Condoleezza Rice, Former Secretary of State
Condoleezza Rice describes her path from the racist Birmingham of her youth to highest diplomat in the land.
Former Secretary of State
Condoleezza Rice on her path from the Jim Crow South of her youth to becoming the highest diplomat in the land.
CONDOLEEZZA RICE: My parents had me absolutely convinced that, even if I couldn't have a hamburger at the Woolworth's lunch counter, I could be president of the United States if I wanted to be.
I grew up in Birmingham, Alabama in the early 1960s, the most segregated big city in America. My parents believed education was really the great shield against racism. I had piano lessons and I had ballet lessons and I had French lessons, every lesson known to humankind. But of course, you couldn't completely shield your children from the ugliness of segregation.
We actually felt the bomb go off that Sunday morning.
Suddenly, it was very personal, because Denise McNair had been in my father's kindergarten. I remember as a child just not understanding how people could hate us that much, and for the first time really being pretty scared.
From as long as I could remember, I was going to be a concert pianist. And then, in the spring quarter of my junior year, I wandered into a course in international politics taught by a Soviet specialist, a man named Josef Korbel, who was, ironically, Madeleine Albright's father. And Josef Korbel opened up this world to me of diplomacy and international politics and things Russian. And all of a sudden, I knew what I wanted to do.
We met Gorbachev, and President Bush turned to me and he said, this is my Soviet advisor, Condoleezza Rice, and she tells me everything I know about the Soviet Union. And Gorbachev said, well, I hope she knows a lot.
I actually had a Russian general say to me once, what's a nice girl like you doing interested in these military affairs? But over time, you realize that if you become known as capable at what you're doing, those prejudices tend to go away.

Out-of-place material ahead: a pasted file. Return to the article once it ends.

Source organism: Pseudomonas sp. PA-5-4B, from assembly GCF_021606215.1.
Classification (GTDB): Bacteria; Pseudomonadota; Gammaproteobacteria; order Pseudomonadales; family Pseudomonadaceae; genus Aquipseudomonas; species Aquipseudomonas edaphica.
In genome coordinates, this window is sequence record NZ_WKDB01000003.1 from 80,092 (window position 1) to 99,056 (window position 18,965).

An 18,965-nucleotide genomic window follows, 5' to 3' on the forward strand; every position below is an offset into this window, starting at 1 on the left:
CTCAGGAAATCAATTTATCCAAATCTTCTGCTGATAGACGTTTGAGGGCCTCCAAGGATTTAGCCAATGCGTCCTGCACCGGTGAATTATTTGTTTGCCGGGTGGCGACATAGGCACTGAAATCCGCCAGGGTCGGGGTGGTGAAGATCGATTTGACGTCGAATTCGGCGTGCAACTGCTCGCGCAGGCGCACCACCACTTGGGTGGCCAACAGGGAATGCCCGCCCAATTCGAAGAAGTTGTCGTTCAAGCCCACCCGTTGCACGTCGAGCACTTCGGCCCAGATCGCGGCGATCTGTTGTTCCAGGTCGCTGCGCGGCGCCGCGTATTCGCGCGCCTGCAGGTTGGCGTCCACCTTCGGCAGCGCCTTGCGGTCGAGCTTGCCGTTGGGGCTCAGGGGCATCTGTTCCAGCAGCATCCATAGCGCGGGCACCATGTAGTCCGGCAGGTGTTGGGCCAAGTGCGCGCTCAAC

You think about the momentousness of what happened, that, on your watch, the territory of the United States had been attacked. We had to try and protect the country. We were certain that there was a follow-on attack coming. For us, every day after September 11th was September 12th, over and over and over again.
You have to learn with criticism that it comes with the territory. If you aren't prepared to be criticized, then you're probably not prepared to take hard decisions.
Immediately after the election, I walked into the Oval and I said, congratulations, sir. And he looked at me and he said, you know I want you to be Secretary of State.
The advice I give to all young people is don't let anybody else define what you're going to be because of your gender or race. If you decide that you are interested in the Soviet Union, you may be female and black, but you're interested in the Soviet Union. And it's worked out pretty well for me.
CONDOLEEZZA RICE: I remember working for the Joint Chiefs of Staff in the basement of the Pentagon with five military officers in the strategic nuclear division of the Joint Chiefs of Staff. And the first day, they said, the rookie makes the coffee. I don't know. Maybe they were really testing me.
And so I said, fine. So I made the coffee, and I made it so strong-- which is the way I make it-- that nobody could drink it. So I wasn't ever asked to make the coffee again. But then I won the football pool that week. And from then on, I was kind of in.
CONDOLEEZA RICE: Nobody needs to tell me how to be black. I've been black all my life. And we, as black people, should have finally gotten to the place that we can have different interests and different views. And I cared deeply and do care deeply about the plight, particularly of black kids who are trapped in that witch's brew where poverty and race come together, who are trapped in bad schools. That's why most of my activities that are related in any way to charitable concerns have had to do with education. And it's not something I've come to recently. I started in 1992, a program called the Center for New Generation, which was for kids who did not have means to have some of the experiences that I had in instrumental music and in hands on arts and sciences and language arts. So those are issues that are deeply important to me.
CONDOLEEZZA RICE: I can remember being five years old, and going to see Santa Claus. And you know the drill, you stand in line. The little kid goes up and tell Santa Claus what he or she wants for Christmas. And this particular day, this Santa Claus was taking the little white kids and putting them on his knee, and holding the little black kids out from him. And my father looked at my mother and he said, Angelina if he does that to Condoleezza, I'm going to pull all that stuff off of him and show him to be the cracker that he is.